Staffing Industry Analysts produce a number of periodicals, analysis and information about our industry. Procurement professionals are one of their target markets and the following is an interesting perspective about the fact that staffing suppliers need to make money too! The article is in response to a question from a procurement person.
As you can see the role of procurement is to squeeze, but even this professional recognises that there is only so much blood in a stone!
An interesting sidebar .. SI Analysts suggests that the typical gross margin for technical contractors is in the 23% range!
Be careful what you ask for
By Bryan T. Peña Bryan T. Peña is senior global commodity manager, professional services and technology, for Avery Dennison Corp.
We asked our staffing supplier for a 5 percent reduction in bill rates while offering a 20 percent increase in business. The supplier initially said it couldn’t agree because the bill-rate discount would cut too deeply into its profit margin. Are we being unreasonable? If so, what other concessions should we consider?
As I’ve said in previous columns, the contract renewal period is a great time to look at your vendor program holistically and identify places to optimize the relationship. And from a procurement standpoint, the search for savings is never-ending. However, there is a point at which you need to look beyond simple dollars and seek ways to bring other types of value to the table. While such things are disregarded by most finance and accounting departments, you still can make a case for them.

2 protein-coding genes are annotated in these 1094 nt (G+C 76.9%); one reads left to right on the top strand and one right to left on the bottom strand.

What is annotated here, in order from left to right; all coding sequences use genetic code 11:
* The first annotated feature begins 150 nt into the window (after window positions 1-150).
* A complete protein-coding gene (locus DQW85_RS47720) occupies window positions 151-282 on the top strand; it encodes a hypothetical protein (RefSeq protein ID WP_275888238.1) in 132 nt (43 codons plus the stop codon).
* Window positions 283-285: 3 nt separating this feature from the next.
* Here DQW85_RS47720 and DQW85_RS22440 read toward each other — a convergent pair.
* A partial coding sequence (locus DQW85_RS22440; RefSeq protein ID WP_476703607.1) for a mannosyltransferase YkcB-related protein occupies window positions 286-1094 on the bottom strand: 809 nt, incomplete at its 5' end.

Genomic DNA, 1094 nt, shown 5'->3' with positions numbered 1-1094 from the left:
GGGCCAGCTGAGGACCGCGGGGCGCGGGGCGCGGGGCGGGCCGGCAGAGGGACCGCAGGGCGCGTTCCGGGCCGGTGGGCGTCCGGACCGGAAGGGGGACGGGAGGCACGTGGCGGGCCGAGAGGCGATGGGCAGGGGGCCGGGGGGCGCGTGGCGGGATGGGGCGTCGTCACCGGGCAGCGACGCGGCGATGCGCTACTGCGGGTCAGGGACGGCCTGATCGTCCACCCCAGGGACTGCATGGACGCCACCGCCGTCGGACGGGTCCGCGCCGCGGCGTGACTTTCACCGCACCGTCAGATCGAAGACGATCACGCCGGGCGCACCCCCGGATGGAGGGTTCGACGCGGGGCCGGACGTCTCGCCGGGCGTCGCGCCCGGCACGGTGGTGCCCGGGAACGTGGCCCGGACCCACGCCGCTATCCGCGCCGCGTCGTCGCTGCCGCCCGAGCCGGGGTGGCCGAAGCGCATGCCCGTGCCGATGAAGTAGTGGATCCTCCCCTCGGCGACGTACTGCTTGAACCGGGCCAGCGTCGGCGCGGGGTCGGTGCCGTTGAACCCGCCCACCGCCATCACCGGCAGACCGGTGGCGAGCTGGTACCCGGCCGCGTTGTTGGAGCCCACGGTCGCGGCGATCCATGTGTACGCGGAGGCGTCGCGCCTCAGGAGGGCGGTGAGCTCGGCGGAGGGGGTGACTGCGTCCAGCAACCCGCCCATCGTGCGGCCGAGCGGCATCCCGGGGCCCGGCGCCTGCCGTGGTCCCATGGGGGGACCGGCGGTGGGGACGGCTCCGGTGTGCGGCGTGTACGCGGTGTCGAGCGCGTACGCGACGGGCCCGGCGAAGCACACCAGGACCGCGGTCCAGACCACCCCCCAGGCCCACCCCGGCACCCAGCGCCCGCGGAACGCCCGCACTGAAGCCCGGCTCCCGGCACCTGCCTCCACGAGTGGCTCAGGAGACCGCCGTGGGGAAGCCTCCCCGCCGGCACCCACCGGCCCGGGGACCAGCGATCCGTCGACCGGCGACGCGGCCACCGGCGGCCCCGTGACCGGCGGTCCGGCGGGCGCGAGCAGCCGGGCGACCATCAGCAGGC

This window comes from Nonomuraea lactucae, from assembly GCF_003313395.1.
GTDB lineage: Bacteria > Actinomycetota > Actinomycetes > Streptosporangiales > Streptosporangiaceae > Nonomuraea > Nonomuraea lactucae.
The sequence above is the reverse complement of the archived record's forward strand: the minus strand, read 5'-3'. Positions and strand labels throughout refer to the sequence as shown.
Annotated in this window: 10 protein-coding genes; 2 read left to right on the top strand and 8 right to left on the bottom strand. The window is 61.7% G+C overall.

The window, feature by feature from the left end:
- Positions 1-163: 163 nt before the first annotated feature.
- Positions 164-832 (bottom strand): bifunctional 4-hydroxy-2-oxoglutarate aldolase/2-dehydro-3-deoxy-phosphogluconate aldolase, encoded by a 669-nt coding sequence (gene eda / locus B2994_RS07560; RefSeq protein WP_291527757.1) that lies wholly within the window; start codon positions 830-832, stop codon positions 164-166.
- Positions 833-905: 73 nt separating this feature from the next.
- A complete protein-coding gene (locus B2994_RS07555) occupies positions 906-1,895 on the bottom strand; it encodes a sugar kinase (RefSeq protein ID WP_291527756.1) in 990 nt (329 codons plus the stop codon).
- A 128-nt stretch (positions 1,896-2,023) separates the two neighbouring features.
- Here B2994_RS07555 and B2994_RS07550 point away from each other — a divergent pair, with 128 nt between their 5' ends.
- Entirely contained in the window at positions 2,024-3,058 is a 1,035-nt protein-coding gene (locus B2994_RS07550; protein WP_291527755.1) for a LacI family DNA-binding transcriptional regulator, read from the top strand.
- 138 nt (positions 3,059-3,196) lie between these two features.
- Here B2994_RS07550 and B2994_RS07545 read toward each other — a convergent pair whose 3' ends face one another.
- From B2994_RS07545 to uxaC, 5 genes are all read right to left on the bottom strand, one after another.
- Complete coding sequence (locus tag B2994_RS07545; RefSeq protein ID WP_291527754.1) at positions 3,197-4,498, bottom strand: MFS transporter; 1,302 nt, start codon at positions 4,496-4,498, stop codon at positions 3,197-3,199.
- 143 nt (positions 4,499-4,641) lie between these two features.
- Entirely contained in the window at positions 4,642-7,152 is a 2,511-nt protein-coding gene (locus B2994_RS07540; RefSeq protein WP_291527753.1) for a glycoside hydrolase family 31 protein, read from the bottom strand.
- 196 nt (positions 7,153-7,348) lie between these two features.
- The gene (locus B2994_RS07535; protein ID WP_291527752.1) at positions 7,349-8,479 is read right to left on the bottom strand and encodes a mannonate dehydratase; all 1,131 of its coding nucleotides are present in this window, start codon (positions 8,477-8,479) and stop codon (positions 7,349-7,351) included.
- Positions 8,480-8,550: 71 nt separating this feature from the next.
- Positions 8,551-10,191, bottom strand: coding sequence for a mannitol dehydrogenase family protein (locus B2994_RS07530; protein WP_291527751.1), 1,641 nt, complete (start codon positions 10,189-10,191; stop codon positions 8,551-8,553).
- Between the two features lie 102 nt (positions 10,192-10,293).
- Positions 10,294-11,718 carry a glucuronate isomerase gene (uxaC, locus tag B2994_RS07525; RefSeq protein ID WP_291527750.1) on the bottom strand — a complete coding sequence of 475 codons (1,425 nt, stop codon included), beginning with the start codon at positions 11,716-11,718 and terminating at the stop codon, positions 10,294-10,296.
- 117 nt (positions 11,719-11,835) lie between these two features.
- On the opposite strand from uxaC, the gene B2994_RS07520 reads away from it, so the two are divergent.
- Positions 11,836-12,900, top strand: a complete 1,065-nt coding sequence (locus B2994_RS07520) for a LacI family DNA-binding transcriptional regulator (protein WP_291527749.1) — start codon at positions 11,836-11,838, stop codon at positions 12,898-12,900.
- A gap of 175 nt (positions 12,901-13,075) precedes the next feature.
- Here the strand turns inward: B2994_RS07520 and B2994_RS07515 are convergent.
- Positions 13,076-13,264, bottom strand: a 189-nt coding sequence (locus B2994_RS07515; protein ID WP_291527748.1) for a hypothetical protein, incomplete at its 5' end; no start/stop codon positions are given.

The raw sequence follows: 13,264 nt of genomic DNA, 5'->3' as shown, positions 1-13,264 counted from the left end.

To discuss how to calculate acceptable pricing concessions, we need to discuss margin versus markup. Many contracts focus on the markup as the primary driver for pricing. It can range from 18 percent to more than 100 percent and is the difference between bill rates and pay rates — something quite different from gross margin.
In basic terms, margin is profitability expressed as a percentage of bill rate and markup is bill rate expressed as a function of pay rate. If a temp is paid $10.00 and you add a 50 percent markup, the bill rate is $15 and assuming for simplicity, no other tax or benefit costs, the gross margin is 33 percent of the bill rate.
Why should you care? In order to get something, you need to give something in return. And most often in procurement circles, that translates to, “I’m going to increase your business so you should discount your price.” There is nothing empirically wrong with this approach — after all, it is the basis for the consulting industry.
But you need to be realistic about what you expect. Depending on the profitability of your account to the vendor, the amount of concessions you can expect is directly proportional to the amount of additional revenue you will generate.
Getting Real. Let’s assume a staffing vendor has a gross margin of 15 percent and a customer wants a 5 percent discount on bill rates. For the vendor to stay even, the company would have to increase volume by 50 percent. Again using a $10 cost basis, a 15 percent gross margin translates to a 17.7 percent markup for a final bill rate of $11.77. By subtracting the cost from the final price we get a profit of $1.77 per unit. If we apply a 5 percent discount to the price we get a new bill rate of $11.18. But costs remain the same, so we get a profit of $1.18, or a 59-cent reduction for the vendor. To ensure your vendor the same dollar amount of profit he was at before, you would need to deliver 50 percent more business. Obviously this is a very simplified example but in basic terms it should hold true.